It seems A Confederacy of Dunces by John Kennedy Toole is a love-it-or-hate-it book, but I feel mixed. My visceral reaction was pretty strongly negative, but there are some things worth appreciating, such as an I-am-very-smart character portrayal that was 50 years ahead of its time. Ignatius can be read as the embodiment of everything that is awful about intellectuals and literary types, and he is relevant today to the extent that many of us could probably benefit from some self awareness and humility when we find ourselves pulling out that soap box. There’s also an undeniable eloquence to Toole’s writing, especially with regard to the often cartoonishly grandiose dialogue.

However, counterpoints: A Confederacy of Dunces would be a far more heartbreaking story if the main character (any of the characters, really) were at all sympathetic. Ignatius J. Reilly is kind of like J. Wellington Wimpy from Popeye if he were a villain. What makes Wimpy endearing is he’s harmless to our hero. However, time after time, Ignatius legitimately hurts people, and his only true motivation seems to be he delights in asserting his intellectual dominance.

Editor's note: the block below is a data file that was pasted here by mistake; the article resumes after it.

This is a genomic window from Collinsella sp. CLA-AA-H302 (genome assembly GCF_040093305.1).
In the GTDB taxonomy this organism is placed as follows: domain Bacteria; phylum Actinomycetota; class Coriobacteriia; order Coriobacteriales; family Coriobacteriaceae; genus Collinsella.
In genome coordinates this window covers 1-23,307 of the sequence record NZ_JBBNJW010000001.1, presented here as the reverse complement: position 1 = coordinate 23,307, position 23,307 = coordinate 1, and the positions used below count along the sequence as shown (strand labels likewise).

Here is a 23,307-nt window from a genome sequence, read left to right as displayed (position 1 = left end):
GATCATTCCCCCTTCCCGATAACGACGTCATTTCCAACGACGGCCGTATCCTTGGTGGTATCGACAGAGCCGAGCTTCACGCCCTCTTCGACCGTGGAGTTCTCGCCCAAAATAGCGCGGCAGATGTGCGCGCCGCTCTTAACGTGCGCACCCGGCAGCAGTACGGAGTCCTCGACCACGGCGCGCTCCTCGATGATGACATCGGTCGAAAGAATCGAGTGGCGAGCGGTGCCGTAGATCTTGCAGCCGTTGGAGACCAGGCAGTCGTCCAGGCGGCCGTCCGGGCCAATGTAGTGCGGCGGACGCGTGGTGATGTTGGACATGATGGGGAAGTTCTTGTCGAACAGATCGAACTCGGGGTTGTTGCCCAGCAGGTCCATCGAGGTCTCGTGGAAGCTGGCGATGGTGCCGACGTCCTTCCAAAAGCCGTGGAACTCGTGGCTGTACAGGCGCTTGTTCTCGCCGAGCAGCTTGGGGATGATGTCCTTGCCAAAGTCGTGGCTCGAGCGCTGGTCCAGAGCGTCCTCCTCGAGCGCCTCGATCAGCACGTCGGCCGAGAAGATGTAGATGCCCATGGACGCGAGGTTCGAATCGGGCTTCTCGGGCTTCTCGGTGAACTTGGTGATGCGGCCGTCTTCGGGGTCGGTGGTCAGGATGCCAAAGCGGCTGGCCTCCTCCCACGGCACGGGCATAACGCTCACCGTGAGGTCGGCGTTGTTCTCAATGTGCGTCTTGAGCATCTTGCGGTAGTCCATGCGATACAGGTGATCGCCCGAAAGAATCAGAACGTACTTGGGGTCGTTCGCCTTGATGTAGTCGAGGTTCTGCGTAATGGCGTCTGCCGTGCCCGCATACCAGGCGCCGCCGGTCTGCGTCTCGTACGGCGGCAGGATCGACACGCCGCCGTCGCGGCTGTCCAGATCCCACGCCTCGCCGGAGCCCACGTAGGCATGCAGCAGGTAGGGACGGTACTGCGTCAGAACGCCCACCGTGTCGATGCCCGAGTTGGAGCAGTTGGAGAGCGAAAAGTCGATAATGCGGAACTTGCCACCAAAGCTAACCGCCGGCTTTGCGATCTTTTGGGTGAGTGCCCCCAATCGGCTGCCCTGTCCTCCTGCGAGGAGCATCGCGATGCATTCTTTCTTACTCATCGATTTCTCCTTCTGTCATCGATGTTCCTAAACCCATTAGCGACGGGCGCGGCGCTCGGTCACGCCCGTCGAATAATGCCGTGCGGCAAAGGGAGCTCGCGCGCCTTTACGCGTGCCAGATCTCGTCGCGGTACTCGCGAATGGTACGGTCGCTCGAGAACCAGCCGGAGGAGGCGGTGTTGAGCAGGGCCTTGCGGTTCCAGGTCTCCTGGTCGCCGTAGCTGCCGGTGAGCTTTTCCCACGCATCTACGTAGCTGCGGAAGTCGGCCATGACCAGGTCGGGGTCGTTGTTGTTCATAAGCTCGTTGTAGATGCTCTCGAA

Instead of taking Ignatius through a journey toward growth and change, Toole tries to convince the reader Ignatius is a victim, but I just couldn’t buy it. He’s a bad person because he makes bad choices, not because his mom was a bad mom and people made fun of him for being fat. Toole also tries to convince the reader he’s some kind of hero because, as it happens, his lies and cowardice yield solutions to the problems his lies and cowardice create. There is no property by which Ignatius’ actions or behavior are dismissed or forgivable. He’s awful, and it’s hard to spend 400 pages with him and feel anything but repulsion and maybe a touch of pity.